Topical Area: Community and Public Health Nutrition, Aging and Chronic Disease, Obesity
The objectives of the study were: 1) to determine whether there is food insecurity among matriculating students attending a Historically Black College/University (HBCU), 2) to investigate the associations between food security status and the demographic characteristics (gender, classification, housing status) of students, 3) to examine the relationship of food security status to the consumption of fruits and vegetables (FV), 4) to investigate the association of student food security status with overweight/obesity, and 5) to assess fast food consumption among food insecure students.
Five hundred Seventy undergrad and graduate students were recruited to participate in an online survey. The survey was voluntary and anonymous. Data were collected via a 20-item survey using Qualtrics, an online software program that allows its users to create and distribute survey instruments. The main survey questions were derived the Six-item United States Department of Agriculture-Adult Food Security Survey Module (USDA-AFSSM). The survey also included questions which measured: height and weight, daily fruit and vegetable consumption, fast food purchases and potential food pantry utilization. The remaining questions in the survey determined demographic characteristics which included gender, class, meal plan, and housing status.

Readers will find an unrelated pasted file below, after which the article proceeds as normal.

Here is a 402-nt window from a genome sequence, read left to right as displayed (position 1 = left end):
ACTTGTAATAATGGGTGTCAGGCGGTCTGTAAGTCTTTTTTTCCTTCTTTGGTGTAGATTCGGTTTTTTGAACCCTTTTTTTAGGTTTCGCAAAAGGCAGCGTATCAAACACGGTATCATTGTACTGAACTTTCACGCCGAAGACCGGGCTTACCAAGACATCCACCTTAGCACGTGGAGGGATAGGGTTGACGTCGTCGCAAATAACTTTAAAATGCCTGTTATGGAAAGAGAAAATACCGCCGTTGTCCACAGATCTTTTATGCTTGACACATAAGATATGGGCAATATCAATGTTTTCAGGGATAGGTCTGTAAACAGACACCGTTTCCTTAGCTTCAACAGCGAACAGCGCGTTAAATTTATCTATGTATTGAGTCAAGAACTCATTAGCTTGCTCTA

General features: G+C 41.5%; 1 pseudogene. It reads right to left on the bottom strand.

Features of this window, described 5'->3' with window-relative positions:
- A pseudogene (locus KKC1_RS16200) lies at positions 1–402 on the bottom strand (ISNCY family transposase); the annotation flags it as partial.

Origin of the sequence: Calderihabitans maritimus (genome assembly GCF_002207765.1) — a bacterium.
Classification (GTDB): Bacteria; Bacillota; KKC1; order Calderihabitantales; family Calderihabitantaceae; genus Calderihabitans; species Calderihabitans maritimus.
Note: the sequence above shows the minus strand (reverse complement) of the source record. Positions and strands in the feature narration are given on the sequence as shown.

Data indicated 77.7% (405) of the sample had experienced some level of food insecurity over the last 12 months, whereas 116 (22.2%) were determined to be food secure. The prevalence of the four categories of food security status is shown in Figure 1.
Food insecure students were significantly more likely to purchase fast foods two or more times a week and had significantly lower mean fruit and vegetable intakes than food secure students.
Sophomores were least likely to be food secure (11.1%), while graduate/professional students were most likely to be food secure (37.6%). Students living on campus were found to be more likely to be food insecure.
The present study provides evidence of significant food insecurity. More fast food and decreased fruit and vegetable consumption was found among the food insecure vs food secure. Food security on college campuses bears further investigation.
Funding Sources : Howard University